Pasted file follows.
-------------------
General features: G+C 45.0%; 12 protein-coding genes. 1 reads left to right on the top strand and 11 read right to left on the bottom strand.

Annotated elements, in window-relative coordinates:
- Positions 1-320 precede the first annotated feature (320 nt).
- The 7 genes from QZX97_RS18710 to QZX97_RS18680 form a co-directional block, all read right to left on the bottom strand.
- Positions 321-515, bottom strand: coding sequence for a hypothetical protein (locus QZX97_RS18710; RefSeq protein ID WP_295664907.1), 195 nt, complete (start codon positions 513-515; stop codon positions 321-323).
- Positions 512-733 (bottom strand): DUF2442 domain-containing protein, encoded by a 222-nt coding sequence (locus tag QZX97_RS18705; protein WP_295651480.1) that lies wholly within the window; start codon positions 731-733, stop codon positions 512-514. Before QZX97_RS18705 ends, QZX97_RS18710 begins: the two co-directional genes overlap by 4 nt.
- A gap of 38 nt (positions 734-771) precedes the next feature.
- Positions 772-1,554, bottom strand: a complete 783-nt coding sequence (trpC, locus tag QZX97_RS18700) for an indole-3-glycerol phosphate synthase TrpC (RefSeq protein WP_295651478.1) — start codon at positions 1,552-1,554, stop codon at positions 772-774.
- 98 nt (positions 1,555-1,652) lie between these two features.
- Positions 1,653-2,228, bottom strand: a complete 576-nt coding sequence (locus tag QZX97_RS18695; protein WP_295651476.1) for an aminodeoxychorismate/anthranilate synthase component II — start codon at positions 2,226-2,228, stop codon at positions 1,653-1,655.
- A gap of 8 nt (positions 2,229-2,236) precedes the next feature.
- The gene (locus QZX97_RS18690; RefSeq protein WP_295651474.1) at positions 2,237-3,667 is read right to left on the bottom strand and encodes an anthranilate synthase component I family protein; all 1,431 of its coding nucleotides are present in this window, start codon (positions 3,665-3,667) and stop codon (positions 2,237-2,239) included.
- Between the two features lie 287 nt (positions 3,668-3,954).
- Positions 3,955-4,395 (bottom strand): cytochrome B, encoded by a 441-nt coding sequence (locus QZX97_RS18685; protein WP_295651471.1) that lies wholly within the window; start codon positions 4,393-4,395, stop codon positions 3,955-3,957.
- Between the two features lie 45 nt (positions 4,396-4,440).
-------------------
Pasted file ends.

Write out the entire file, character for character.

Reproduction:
General features: G+C 45.0%; 12 protein-coding genes. 1 reads left to right on the top strand and 11 read right to left on the bottom strand.

Annotated elements, in window-relative coordinates:
- Positions 1-320 precede the first annotated feature (320 nt).
- The 7 genes from QZX97_RS18710 to QZX97_RS18680 form a co-directional block, all read right to left on the bottom strand.
- Positions 321-515, bottom strand: coding sequence for a hypothetical protein (locus QZX97_RS18710; RefSeq protein ID WP_295664907.1), 195 nt, complete (start codon positions 513-515; stop codon positions 321-323).
- Positions 512-733 (bottom strand): DUF2442 domain-containing protein, encoded by a 222-nt coding sequence (locus tag QZX97_RS18705; protein WP_295651480.1) that lies wholly within the window; start codon positions 731-733, stop codon positions 512-514. Before QZX97_RS18705 ends, QZX97_RS18710 begins: the two co-directional genes overlap by 4 nt.
- A gap of 38 nt (positions 734-771) precedes the next feature.
- Positions 772-1,554, bottom strand: a complete 783-nt coding sequence (trpC, locus tag QZX97_RS18700) for an indole-3-glycerol phosphate synthase TrpC (RefSeq protein WP_295651478.1) — start codon at positions 1,552-1,554, stop codon at positions 772-774.
- 98 nt (positions 1,555-1,652) lie between these two features.
- Positions 1,653-2,228, bottom strand: a complete 576-nt coding sequence (locus tag QZX97_RS18695; protein WP_295651476.1) for an aminodeoxychorismate/anthranilate synthase component II — start codon at positions 2,226-2,228, stop codon at positions 1,653-1,655.
- A gap of 8 nt (positions 2,229-2,236) precedes the next feature.
- The gene (locus QZX97_RS18690; RefSeq protein WP_295651474.1) at positions 2,237-3,667 is read right to left on the bottom strand and encodes an anthranilate synthase component I family protein; all 1,431 of its coding nucleotides are present in this window, start codon (positions 3,665-3,667) and stop codon (positions 2,237-2,239) included.
- Between the two features lie 287 nt (positions 3,668-3,954).
- Positions 3,955-4,395 (bottom strand): cytochrome B, encoded by a 441-nt coding sequence (locus QZX97_RS18685; protein WP_295651471.1) that lies wholly within the window; start codon positions 4,393-4,395, stop codon positions 3,955-3,957.
- Between the two features lie 45 nt (positions 4,396-4,440).